Monday, 4 January 2010

Agatha Christie's Poirot - Three Act Tragedy: review


Three Act Tragedy, with David Suchet as Poirot, was shown on ITV1 last night and proved to be the best Agatha Christie adaptation I’ve seen in quite a while. The novel was one of the first mysteries I ever read, and stands out in my memory as a truly enjoyable read, so I was delighted that the screenplay by Nick Dear stayed as faithful to the original as one could reasonably hope.

The story opens at the Cornish home of a famous actor, Sir Charles Cartwright, played by Martin Shaw. Poirot is present at a party which turns to tragedy when a local vicar dies suddenly. An inquest rules out foul play, but Sir Charles is not satisfied – and neither, of course, is the typical Christie fan. A month later, in Monte Carlo, he shows Poirot a news report of the apparent murder of Bartholomew Strange (Art Malik, who seems to appear sooner or later in every detective series) at his Yorkshire home – in the middle of a party with an almost identical guest list. Sir Charles and Poirot hot-foot it to Yorkshire to investigate, and suspicion falls on an enigmatic butler, who has disappeared in mysterious circumstances. But can he really be the guilty party?

The locations in this story may not be quite as exotic as those in the Christies set in the Middle East, but they were equally sumptuous. As usual, the supporting cast, which included Jane Asher, was first-rate. It goes without saying that Suchet was great, but Martin Shaw, I thought, was as at his very best – he obviously relished the role. I was glad that the book’s excellent last line, one of Christie’s best, was retained.

The book tends not to be ranked along with Christie masterpieces, and I suspect this is because most of the characters have no compelling motive to kill either the vicar or Strange. They were equally lightly sketched in Nick Dear’s otherwise very effective screenplay (which omits altogether Mr Satterthwaite, who acts as a sidekick in the novel.) But I think the concept behind the book is marvellously cunning – especially in the way the first murder is explained – and as far as I know it is original to Christie. A clever mystery, turned into splendid Sunday evening viewing.

10 comments:

Margot Kinberg said...

Martin - Thanks so much for reviewing this episode. You're right that this novel wasn't ranked among Christie's best, but for my part, I really liked some of the characterization. I liked Lady Mary Lytton Gore and her daughter quite a lot, and I thought Christie dealt with the motive for the killing in a way that was ahead of her time.

Elizabeth Spann Craig said...

Haven't read this one for a while--thanks for reminding me about it, Martin. I'll give it another read.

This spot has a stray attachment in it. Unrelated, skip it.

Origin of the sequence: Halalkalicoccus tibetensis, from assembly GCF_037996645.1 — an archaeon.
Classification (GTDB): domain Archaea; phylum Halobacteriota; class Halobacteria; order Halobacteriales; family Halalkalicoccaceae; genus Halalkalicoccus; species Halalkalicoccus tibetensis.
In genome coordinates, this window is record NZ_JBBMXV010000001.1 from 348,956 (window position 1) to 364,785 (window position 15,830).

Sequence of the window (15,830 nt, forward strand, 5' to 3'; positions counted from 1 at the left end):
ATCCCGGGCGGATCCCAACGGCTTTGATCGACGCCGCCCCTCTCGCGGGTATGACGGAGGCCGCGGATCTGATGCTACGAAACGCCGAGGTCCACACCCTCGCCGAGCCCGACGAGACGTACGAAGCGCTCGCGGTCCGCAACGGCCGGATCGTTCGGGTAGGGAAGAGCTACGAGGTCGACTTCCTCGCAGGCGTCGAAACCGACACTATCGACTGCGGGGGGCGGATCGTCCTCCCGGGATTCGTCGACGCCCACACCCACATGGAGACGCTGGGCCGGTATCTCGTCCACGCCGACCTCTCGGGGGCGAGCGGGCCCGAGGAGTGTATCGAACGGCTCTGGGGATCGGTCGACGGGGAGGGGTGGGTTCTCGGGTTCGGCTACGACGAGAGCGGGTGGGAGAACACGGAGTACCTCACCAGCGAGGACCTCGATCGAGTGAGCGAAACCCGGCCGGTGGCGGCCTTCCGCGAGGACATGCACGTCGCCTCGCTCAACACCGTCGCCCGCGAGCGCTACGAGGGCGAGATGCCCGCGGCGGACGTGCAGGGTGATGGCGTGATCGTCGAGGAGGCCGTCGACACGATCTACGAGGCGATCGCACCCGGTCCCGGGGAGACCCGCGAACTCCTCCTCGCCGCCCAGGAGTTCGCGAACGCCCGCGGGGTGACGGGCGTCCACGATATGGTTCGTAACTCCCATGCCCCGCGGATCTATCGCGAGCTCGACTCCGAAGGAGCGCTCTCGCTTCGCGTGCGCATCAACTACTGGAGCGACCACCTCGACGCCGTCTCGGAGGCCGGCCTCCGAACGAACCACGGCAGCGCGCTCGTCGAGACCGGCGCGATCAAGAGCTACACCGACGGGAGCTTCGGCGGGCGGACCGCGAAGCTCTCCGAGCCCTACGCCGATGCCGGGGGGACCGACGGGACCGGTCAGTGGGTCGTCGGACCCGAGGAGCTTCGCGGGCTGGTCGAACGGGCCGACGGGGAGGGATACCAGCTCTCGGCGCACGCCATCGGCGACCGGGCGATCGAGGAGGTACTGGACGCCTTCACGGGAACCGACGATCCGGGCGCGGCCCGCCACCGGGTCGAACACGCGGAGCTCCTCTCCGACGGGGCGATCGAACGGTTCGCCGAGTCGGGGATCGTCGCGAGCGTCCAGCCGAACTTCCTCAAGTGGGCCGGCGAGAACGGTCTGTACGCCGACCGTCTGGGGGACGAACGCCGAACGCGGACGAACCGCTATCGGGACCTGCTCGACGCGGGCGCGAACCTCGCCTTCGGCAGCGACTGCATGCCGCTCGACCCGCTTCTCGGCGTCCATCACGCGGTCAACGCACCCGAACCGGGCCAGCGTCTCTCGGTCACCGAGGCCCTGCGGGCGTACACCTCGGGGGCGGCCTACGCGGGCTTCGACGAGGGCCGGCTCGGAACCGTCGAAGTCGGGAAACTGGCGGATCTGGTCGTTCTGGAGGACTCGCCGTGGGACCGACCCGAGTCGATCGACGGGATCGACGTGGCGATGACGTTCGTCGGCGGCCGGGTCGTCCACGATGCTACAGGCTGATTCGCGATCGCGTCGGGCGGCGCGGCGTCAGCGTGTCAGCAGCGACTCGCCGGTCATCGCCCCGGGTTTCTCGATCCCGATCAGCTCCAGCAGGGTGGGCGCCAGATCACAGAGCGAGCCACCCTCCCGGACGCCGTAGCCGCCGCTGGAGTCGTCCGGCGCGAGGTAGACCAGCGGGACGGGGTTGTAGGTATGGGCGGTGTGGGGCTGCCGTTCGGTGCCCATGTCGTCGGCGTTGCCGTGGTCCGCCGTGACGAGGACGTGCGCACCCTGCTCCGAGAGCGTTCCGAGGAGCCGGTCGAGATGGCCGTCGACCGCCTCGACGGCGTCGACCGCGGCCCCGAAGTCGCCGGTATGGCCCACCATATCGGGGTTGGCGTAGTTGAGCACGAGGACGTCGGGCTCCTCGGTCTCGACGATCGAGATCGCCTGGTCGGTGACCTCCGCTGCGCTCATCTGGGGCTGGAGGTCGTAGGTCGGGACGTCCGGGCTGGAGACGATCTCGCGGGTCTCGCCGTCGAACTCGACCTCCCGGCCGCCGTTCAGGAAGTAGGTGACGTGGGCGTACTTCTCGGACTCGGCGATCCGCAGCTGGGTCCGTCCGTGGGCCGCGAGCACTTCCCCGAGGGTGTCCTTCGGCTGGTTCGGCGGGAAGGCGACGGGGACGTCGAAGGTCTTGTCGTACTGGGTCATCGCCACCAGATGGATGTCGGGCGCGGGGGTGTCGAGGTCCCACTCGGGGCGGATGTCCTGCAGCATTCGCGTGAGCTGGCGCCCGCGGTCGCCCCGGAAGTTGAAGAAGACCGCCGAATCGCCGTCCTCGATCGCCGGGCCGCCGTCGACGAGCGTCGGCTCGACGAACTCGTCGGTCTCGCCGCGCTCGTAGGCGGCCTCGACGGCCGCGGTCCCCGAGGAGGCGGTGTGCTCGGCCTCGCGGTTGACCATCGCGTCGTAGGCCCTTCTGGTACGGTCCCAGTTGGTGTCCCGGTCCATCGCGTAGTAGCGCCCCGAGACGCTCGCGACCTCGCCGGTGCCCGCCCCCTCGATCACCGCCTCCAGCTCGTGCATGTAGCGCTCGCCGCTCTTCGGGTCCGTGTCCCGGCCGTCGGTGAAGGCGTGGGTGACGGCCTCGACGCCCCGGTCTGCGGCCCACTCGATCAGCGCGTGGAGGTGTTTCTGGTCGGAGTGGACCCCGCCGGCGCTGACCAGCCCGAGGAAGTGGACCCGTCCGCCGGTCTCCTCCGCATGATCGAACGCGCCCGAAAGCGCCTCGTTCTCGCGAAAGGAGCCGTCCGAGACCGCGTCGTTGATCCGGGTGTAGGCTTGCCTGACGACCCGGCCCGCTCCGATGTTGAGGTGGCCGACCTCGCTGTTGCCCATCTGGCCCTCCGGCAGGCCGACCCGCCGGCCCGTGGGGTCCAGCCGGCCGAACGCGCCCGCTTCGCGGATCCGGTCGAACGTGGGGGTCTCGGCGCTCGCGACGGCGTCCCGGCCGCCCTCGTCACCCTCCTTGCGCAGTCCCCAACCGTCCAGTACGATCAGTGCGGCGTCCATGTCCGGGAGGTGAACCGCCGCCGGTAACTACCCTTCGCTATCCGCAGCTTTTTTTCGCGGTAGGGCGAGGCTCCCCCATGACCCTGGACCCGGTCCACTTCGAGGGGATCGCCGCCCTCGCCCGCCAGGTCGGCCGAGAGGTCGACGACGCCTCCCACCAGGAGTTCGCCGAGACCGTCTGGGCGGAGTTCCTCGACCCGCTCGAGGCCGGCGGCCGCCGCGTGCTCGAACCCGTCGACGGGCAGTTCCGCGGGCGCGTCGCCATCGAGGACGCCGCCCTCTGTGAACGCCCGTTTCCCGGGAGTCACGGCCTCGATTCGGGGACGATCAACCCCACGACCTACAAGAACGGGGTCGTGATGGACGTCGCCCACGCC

Elizabeth
Mystery Writing is Murder

Kerrie said...

I'm about to read this one Martin, but the idea of watching it with Martin Shaw in it is very appealing.
It would be lovely if you could add this to the Agatha Christie Blog Carnival too :-)

Deb said...

I hope this adaptation helps erase the memory of a very poor made-for-TV adaptation from the 1980s with Peter Ustinov as Poirot (he wasn't bad as Poirot in some of the other adaptations, but he was absolutely dreadful in this one--a complete ham) and Tony Curtis (!) as Sir Charles (what more needs to be said about the awfulness of the production when you have Ustinov and Curtis trying to out-do each other in the haminess department?)

It was filmed in a beautiful house in Mexico--the best thing about the production--and managed to transplant the story there (and enlarge the number of characters) to no avail. We watched it just a few weeks ago and our response was, "That sound you hear is poor Agatha Christie turning in her grave." It really was one of the worst Christie adaptations I've ever seen. I look forward to seeing this one--and forgetting about the other.

Nan said...

Oh, the man who played George Gently! How we enjoyed him in that part. I expect Three Act Tragedy will come over here sometime, and I'll be on the lookout for it. I'll try to read the book first. Just saw Art M. in a Lewis episode. The first time we saw him was in Jewel in the Crown ages ago. I'll have to see what other mysteries he has been in.

Martin Edwards said...

Thanks, as ever, for your comments.
Kerrie, will do.
Deb, the Ustinov and Curtis version passed me by - sounds as though it was just as well!
Hi Nan - you may also have seen Martin Shaw as the latest Adam Dalgleish, and - long ago - in The Professionals. Art Malik was in The Black Tower (with Roy Marsden as Dalgleish), amongst others.

bookwitch said...

Nan - you'll find Martin Shaw absolutely wonderful in this!

Deb - I saw the Tony Curtis, too. Really weird. Those shorts!

Deb said...

Oh bookwitch, I'm glad you mentioned the shorts...my husband and I were falling down laughing at Curtis's shorty-shorts and bouffant hairdo. I kept saying, "He's nothing like Sir Charles in the book," to which my wise husband replied, "I think the first issue is that Tony Curtis is trying to play a character who is named SIR Charles!"

David said...

I have grown to appreciate a good mystery and Poirot is very stimulating for my little grey cells!

The Rush Blog said...

There were two things about this adaptation that I disliked. One, the screenwriter changed the killer's motive . . . unnecessarily. Christie's motive was a lot more original and interesting. And two, the screenplay had Poirot losing his temper at the Oliver Manders character . . . unnecessarily. And I hate it when Suchet portrays an angry or outraged Poirot. He tends to get hammy.